I rise today in support of Bill C-3, our budget implementation bill, an act supporting vulnerable seniors and strengthening Canada's economy. It is a budget that was in large measure originally tabled in March. The budget this time around is nearly identical to that one, with many benefits for the Windsor-Essex region back home and, of course, important benefits for Canada.

Bill C-3 and its measures build on our government's impressive record, a record where, for example, our economic action plan has created over 560,000 jobs in the last two years; where we have been on a low tax track for businesses, both small and large; where, during the downturn, stimulus was temporary, as we wanted it only to sustain us and to stimulate the economy at that time, not to create long-term structural deficits; a record where we paid down debt before we went into the great recession and one that will balance the budget or better by 2014; and a record that includes a 33% increase in funding to support public health care.

There are important new changes since the March budget. There is the beginning of the phasing out of the per-vote subsidy for political parties and also the beginning to set aside funds for the federal government's obligatory one-time transitional payment to Quebec for its impending decision to harmonize its retail sales tax with the goods and services tax. I am surprised, of course, that opposition MPs from Quebec voted against this measure when voting on the budget in principle. Such harmonization and the amount of the transitional payment, as I recall, were unanimously supported by the National Assembly in Quebec.

The measures in Bill C-3 that are important for Windsor-Essex and for our country are first of all the very specifically articulated increased support in our budget for the Windsor-Essex parkway. That is the extension of Highway 401, where it currently ends outside the city of Windsor, to what will be a new international border crossing, a bridge between Windsor and Detroit. Our commitment in 2007, of course, was to fund up to 50% of the eligible capital costs of that particular project, a project that will create 12,000 jobs for one of the highest unemployment areas in Canada.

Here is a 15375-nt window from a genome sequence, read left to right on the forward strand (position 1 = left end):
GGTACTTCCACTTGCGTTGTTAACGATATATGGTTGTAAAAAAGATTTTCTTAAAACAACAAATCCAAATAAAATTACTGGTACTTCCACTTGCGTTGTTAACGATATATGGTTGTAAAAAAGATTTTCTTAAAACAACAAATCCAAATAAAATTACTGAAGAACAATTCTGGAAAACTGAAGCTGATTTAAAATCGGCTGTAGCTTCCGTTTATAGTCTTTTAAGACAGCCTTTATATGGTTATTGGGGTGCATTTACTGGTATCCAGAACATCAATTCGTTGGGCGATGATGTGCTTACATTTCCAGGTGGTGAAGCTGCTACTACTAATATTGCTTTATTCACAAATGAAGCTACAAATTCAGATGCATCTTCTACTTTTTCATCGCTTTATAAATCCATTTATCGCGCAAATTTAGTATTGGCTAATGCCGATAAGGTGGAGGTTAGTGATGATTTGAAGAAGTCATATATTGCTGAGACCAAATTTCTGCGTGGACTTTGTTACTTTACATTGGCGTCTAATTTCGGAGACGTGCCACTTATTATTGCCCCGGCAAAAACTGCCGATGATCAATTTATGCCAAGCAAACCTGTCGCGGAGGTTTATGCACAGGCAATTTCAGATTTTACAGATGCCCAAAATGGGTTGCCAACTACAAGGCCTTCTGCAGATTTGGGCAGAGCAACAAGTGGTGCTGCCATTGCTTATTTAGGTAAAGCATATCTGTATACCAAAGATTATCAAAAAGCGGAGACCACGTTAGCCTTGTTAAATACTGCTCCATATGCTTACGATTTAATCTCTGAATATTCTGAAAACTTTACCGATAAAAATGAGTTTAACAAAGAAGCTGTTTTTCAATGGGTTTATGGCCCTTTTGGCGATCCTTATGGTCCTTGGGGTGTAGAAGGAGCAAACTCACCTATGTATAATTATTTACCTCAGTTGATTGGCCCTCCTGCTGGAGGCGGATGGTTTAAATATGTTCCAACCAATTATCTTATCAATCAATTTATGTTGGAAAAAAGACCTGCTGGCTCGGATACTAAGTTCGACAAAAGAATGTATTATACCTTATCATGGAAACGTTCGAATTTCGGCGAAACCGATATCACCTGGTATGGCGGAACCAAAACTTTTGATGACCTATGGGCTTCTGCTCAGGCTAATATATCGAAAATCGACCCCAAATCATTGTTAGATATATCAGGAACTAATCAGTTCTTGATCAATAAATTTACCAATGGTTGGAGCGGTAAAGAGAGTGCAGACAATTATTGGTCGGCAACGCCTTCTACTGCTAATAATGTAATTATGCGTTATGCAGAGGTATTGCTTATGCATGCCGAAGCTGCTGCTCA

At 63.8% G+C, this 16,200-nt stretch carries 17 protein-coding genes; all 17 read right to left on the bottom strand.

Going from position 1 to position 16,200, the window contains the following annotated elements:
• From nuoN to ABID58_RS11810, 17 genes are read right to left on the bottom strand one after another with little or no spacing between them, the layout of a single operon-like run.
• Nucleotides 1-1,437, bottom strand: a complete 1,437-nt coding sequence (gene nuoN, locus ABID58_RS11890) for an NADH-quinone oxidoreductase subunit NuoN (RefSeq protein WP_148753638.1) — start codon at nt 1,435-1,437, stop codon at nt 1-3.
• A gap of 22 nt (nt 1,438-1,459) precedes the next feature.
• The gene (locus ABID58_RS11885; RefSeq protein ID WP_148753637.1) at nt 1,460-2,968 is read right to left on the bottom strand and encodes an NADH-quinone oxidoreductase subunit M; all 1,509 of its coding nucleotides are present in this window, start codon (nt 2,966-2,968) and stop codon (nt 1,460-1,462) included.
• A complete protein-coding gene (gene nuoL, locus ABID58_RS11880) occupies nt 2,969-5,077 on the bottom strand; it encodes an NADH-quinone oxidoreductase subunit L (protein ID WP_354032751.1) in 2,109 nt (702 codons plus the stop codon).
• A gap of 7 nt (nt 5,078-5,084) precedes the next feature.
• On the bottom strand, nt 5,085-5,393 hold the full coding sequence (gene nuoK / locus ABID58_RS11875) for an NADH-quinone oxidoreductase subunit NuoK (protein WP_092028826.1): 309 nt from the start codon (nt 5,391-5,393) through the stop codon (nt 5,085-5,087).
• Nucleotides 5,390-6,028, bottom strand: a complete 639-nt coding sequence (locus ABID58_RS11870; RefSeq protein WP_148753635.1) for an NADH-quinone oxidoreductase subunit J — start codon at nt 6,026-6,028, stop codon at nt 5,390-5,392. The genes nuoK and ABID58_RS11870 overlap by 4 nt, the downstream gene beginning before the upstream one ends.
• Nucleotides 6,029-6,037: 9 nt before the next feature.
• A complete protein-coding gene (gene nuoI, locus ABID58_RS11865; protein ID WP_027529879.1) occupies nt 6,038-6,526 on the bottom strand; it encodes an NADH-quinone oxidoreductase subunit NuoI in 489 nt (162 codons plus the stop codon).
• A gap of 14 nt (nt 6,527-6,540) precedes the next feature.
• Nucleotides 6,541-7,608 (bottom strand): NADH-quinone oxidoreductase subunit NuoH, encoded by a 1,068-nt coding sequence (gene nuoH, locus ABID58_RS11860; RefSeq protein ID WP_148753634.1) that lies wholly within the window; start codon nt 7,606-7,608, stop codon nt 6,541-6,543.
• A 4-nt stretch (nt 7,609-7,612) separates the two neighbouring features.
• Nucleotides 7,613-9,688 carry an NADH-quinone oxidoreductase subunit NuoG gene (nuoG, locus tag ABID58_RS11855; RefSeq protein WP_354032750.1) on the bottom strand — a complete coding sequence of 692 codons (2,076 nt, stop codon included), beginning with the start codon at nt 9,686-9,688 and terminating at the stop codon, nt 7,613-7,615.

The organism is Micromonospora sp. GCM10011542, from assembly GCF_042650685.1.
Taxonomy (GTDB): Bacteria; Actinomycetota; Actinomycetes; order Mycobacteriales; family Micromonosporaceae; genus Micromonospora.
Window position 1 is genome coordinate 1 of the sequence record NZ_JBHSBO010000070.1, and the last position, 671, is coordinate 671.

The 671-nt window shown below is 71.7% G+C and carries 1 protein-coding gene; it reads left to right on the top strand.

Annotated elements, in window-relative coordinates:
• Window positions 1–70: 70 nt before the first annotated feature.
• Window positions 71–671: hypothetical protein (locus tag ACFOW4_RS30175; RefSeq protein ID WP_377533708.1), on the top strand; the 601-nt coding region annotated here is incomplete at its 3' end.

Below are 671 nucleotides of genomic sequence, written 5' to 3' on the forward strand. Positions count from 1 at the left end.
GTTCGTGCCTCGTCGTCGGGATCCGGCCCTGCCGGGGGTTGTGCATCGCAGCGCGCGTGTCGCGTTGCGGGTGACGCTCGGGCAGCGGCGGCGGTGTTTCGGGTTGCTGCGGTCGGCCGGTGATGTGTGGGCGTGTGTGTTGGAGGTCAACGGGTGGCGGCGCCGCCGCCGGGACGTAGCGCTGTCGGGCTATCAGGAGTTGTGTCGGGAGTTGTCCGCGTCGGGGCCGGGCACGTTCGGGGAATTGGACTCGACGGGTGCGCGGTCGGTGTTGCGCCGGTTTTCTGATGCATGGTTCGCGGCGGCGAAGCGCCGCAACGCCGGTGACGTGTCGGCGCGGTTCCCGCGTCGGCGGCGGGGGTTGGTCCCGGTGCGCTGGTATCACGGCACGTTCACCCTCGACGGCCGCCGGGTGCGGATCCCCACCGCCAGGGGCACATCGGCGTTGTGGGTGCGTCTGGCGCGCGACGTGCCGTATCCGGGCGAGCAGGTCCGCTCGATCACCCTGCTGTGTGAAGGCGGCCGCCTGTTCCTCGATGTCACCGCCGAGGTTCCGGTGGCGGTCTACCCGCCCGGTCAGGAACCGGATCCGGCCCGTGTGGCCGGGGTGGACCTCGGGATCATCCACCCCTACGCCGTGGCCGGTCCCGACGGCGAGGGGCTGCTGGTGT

If I could take a step back, budget 2006 established our borders and gateway crossings fund, about $2.1 billion. Budget 2007, which we termed “Advantage Canada”, laid out a five page vision statement on the border crossing at Windsor and Detroit and in that budget we made a $400 million down payment toward the Windsor-Essex parkway. As we see now in budget 2011, the current incarnation of our budget, we are promising up to $1 billion to be set aside from that fund. So, that is a very critical one.

As I talk about our government's support for this project, I am disappointed to see that New Democrat members are opposed, particularly the two New Democrat MPs from Windsor West and Windsor—Tecumseh. They profess verbally to support the DRIC, the new international crossing, and the Windsor-Essex parkway that connects Highway 401 to that important crossing.

I will remind members that this is no minor infrastructure project. We talked about 12,000 jobs from the parkway, up to 30,000 jobs to be created by the parkway and the bridge crossing. It is the top infrastructure priority in Canada, supporting a huge bilateral trade relationship with the United States. These New Democrat members should have been standing in their place and voting for it in 2006, 2007, and now on budget 2011, and actually supporting this project.